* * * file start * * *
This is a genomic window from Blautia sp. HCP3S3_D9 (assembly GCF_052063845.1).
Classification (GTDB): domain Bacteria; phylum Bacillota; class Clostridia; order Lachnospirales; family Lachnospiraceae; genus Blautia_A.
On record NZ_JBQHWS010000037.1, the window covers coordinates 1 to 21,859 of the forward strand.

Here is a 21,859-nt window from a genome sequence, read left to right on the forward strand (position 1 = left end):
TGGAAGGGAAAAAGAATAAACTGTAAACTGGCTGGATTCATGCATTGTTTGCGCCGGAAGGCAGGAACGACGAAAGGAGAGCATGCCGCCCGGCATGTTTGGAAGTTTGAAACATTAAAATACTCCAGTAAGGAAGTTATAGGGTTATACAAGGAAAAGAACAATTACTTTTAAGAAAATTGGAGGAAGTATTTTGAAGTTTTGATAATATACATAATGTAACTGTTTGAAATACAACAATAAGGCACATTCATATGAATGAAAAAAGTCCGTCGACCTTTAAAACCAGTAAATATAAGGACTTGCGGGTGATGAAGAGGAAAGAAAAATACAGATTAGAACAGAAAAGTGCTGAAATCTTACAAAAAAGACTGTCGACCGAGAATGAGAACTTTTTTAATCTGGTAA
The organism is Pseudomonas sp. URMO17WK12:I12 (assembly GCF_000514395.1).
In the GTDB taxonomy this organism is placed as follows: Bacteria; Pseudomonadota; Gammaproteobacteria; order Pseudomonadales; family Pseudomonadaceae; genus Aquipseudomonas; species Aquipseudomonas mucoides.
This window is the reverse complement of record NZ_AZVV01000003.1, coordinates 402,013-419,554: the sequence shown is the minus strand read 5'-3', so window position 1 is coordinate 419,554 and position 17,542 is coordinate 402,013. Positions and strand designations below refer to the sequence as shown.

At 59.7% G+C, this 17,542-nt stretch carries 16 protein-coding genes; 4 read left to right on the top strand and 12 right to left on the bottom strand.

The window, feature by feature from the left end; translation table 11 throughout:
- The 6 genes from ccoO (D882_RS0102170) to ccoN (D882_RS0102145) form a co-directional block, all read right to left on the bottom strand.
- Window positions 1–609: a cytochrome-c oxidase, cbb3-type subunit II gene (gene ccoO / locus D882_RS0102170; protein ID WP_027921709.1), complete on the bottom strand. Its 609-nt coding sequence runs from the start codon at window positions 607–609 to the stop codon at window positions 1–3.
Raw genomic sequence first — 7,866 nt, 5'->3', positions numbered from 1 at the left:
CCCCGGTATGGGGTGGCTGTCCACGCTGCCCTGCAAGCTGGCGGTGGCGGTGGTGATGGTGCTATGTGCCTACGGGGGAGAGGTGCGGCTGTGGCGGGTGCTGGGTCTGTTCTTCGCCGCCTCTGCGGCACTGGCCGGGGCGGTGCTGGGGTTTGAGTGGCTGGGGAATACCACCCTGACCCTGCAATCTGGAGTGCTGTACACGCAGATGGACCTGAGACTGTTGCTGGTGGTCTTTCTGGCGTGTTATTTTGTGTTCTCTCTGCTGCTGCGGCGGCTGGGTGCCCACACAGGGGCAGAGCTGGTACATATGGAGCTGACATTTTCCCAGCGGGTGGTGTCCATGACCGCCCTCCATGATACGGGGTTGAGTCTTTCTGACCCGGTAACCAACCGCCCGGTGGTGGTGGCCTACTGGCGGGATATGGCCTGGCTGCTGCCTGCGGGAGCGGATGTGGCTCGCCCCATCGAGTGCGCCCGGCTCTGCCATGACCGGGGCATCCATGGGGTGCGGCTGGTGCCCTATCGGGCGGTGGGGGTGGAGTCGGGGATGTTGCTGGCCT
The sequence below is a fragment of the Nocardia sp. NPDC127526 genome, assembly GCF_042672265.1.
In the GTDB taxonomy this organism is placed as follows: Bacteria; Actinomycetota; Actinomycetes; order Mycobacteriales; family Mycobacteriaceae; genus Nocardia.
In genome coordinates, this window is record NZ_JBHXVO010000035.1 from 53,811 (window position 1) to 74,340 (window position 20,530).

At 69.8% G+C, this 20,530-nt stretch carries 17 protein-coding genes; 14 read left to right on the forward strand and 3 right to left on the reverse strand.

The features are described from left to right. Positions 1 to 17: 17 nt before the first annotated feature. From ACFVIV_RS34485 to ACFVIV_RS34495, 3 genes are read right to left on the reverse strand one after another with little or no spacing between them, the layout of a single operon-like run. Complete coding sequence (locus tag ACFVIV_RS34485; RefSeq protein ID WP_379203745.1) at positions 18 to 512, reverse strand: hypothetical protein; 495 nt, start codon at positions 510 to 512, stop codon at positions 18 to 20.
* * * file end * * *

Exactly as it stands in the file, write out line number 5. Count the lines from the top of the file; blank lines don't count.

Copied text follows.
TGGAAGGGAAAAAGAATAAACTGTAAACTGGCTGGATTCATGCATTGTTTGCGCCGGAAGGCAGGAACGACGAAAGGAGAGCATGCCGCCCGGCATGTTTGGAAGTTTGAAACATTAAAATACTCCAGTAAGGAAGTTATAGGGTTATACAAGGAAAAGAACAATTACTTTTAAGAAAATTGGAGGAAGTATTTTGAAGTTTTGATAATATACATAATGTAACTGTTTGAAATACAACAATAAGGCACATTCATATGAATGAAAAAAGTCCGTCGACCTTTAAAACCAGTAAATATAAGGACTTGCGGGTGATGAAGAGGAAAGAAAAATACAGATTAGAACAGAAAAGTGCTGAAATCTTACAAAAAAGACTGTCGACCGAGAATGAGAACTTTTTTAATCTGGTAA